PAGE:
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How do i solve this possibility question

  1. Oct 30, 2009 #1
    how do i solve this possibility question

    a scientist does 2 experiments, whose outcomes are independant of each other.

    the possibility of a positive result in experiment A is 0.9
    the possibility of a positive result in experiment B is 0.7

    what is the possibility of a positive outcome in at least one of the experiments?

    what i think i am looking for is P(A∪B) since i want either P(A) or P(B) or P(A∩B)

    the problem is that i dont have enough information,
    the answer is 0.97, which is P(A)+P(B)-P(A)*P(B), but how do i get to this, am i wrong in saying that i am looking for P(A∪B) ? which equation can i use to find this answer?
     
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  3. Oct 30, 2009 #2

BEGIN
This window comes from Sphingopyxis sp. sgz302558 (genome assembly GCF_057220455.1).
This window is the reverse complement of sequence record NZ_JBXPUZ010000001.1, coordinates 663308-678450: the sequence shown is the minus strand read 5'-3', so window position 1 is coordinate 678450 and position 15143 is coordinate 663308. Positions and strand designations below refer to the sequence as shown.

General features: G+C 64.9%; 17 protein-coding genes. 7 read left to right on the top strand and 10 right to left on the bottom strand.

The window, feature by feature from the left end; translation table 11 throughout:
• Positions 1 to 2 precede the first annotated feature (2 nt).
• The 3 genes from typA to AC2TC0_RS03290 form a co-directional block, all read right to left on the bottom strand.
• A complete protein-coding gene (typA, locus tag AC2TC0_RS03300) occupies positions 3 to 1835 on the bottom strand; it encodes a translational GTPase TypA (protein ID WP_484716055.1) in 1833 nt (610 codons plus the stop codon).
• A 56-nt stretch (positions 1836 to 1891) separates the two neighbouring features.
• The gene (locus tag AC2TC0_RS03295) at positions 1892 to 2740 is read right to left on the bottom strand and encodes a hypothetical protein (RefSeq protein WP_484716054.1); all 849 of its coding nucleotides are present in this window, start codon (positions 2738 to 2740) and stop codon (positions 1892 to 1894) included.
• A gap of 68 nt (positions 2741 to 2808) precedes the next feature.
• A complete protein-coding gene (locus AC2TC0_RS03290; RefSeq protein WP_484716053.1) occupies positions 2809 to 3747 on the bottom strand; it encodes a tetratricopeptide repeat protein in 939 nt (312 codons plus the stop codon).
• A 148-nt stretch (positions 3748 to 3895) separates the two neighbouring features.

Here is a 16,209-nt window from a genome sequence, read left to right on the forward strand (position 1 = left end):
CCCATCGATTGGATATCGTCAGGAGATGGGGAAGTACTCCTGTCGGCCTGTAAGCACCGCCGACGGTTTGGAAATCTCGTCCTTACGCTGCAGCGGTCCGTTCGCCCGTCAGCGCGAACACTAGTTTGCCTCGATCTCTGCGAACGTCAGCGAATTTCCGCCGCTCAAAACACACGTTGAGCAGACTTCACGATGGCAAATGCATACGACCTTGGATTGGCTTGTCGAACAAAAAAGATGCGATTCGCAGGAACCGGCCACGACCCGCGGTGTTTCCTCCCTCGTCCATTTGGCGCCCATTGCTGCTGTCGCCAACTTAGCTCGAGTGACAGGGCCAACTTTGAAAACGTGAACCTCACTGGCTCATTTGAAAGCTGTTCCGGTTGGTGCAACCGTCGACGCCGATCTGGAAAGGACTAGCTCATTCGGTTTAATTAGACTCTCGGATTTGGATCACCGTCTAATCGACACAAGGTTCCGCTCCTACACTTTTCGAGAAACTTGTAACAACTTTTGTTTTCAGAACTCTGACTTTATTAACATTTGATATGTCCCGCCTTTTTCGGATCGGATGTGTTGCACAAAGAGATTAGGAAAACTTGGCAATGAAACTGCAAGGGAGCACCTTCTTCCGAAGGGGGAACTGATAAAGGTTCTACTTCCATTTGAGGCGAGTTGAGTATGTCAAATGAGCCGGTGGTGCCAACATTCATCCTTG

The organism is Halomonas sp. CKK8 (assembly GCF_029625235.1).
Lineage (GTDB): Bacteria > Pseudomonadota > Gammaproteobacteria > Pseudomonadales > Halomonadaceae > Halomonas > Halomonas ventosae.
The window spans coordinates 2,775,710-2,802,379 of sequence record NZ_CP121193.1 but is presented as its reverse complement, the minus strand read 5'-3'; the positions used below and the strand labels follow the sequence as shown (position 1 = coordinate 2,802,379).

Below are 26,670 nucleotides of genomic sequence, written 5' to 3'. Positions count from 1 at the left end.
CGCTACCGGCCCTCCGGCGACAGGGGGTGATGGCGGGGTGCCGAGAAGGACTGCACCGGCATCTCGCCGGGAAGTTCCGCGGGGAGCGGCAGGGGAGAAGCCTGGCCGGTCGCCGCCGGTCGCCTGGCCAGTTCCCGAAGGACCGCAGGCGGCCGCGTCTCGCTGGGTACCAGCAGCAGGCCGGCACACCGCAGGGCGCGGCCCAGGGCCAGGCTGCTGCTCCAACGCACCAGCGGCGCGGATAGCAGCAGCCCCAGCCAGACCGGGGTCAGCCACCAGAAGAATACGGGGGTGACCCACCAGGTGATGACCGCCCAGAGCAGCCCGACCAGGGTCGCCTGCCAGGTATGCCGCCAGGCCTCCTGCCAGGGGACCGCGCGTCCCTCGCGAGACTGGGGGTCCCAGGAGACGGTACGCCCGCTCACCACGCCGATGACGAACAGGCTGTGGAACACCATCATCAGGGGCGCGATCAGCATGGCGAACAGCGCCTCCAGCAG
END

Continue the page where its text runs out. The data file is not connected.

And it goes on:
Office_Shredder

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    What is the possibility neither experiment has a positive outcome?

    How does this help you answer the question?
     
  4. Oct 30, 2009 #3
    no not really, how can i find that possibility, i know that it is 1-P(A∪B), but how does that help
     
  5. Oct 30, 2009 #4

    Office_Shredder

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    What is the probability of a negative result for each experiment? Then remember that the experiments are independent, so what is the probability that both A is negative and B is negative in terms of each individual probability
     
  6. Oct 30, 2009 #5
    A negative - 0.1
    B negative - 0.3

    but from here what do i do, can i say that since they are independant P(A∪B)=P(A)+P(B), but that comes to more than 1,
    i see what you are saying, for the negative reult 0.1*0.3, but what rule is this??
     
  7. Oct 30, 2009 #6

    HallsofIvy

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    Assuming A and B are independent, [itex]P(A\cap B)[/itex]= P(A and B)= P(A)P(B).

    [itex]P(A\cup B)[/itex]= P(A or B)= P(A)+ P(B)- [itex]P(A \cap B)[/itex]
    and that is P(A)+ P(B) only if [itex]P(A \cap B)= 0[/itex] (A and B are mutually exclusive) which can't be true if they are independent.
     
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